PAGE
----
Every Spring, 59E59 Theaters bring us a series of imports from the UK under the rubric Brits off Broadway. This one-person play by Gary Owen originated in Cardiff and then had an acclaimed run in London. The main reason to see it is the electric performance by Sophie Melville as Effie, an angry young woman from Splott, a working-class neighborhood of Cardiff. Effie, whose means of support is unclear, alternates between binges and hangovers and describes herself as the kind of person you cross the street to avoid. I wish we learned more about what led to her self-defeating lifestyle. Effie stops spewing invective long enough to tell us the story of a recent affair with a wounded veteran that made her let down her guard long enough to hope for a better life. Of course it turned out badly. Effie pays a terrible price but acts nobly when she has an opportunity to seek redress. I was disappointed that the play morphed from a fascinating character study to a screed against social welfare cuts, even though, as a cautionary tale, it is certainly timely on this side of the pond as well. My other reservation is the difficulty I had making out some of the words because of the thick Welsh accent and rapid speech. Designer Hayley Grindle and lighting designer Rachel Mortimer have come up with a striking set that features a series of fluorescent lights that resemble a venetian blind aptly falling into disarray. Rachel O’Riordan’s direction is straightforward. The title’s comparison of Effie to Iphigenia is a bit of a stretch. Running time: 80 minutes; no intermission.
Tuesday, May 23, 2017
Sunday, May 21, 2017
When I first heard that Atlantic Theater Company was filling a slot in their season with a performance by an Olivier-winning British mentalist rather than with a play, I was annoyed. After seeing Derren Brown in action, I forgive them. The show is not only very entertaining, but a lot more rewarding to sit through than their last play (The Penitent). It’s better crafted too, with a knockout finale that reveals in a delightful way how tightly structured the entire performance has been. It’s hard to say much about it, because the audience has been sworn to secrecy. What I can say is that Brown is a consummate performer who quickly has the audience in the palm of his hand. He establishes trust by sharing a secret from his own life. The often amazing mental feats he performs on audience members range from the simple to the intricate, with one packing quite an emotional wallop. Along the way, Brown also demonstrates a real talent for portraiture. The theme that we limit what we experience because of selective perception is vividly demonstrated. Of course, I wondered how these tricks worked, but explanations are not on the agenda. The seemingly random way he selected audience members made it unlikely that they were “plants.” If you like to be amazed and delighted, you will have a good time. Just don’t expect a traditional play. My one reservation is that, at 2 3/4 hours including intermission, it is a bit too much of a good thing. Brown’s co-writers Andy Nyman and Andrew O’Connor also directed.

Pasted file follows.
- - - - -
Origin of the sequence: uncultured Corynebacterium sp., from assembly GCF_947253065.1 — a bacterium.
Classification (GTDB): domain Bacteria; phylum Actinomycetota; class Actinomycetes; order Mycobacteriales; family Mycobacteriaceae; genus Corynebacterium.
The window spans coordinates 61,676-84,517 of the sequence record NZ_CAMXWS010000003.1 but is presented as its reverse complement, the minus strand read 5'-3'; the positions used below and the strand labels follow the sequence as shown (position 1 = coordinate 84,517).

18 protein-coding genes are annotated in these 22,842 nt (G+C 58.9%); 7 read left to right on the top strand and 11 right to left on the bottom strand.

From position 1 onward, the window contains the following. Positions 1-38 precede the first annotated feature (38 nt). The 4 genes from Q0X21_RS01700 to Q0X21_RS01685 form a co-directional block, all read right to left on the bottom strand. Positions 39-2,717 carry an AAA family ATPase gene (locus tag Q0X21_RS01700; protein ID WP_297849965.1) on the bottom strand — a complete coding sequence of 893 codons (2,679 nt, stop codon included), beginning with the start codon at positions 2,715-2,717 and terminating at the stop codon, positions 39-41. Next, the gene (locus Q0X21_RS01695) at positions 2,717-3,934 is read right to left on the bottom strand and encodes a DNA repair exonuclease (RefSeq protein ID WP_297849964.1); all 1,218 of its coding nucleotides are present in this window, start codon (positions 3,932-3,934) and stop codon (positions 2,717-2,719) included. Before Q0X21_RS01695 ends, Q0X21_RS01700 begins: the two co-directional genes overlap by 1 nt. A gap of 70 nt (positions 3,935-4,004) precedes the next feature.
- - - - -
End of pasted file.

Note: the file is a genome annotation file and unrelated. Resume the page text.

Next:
Thursday, May 11, 2017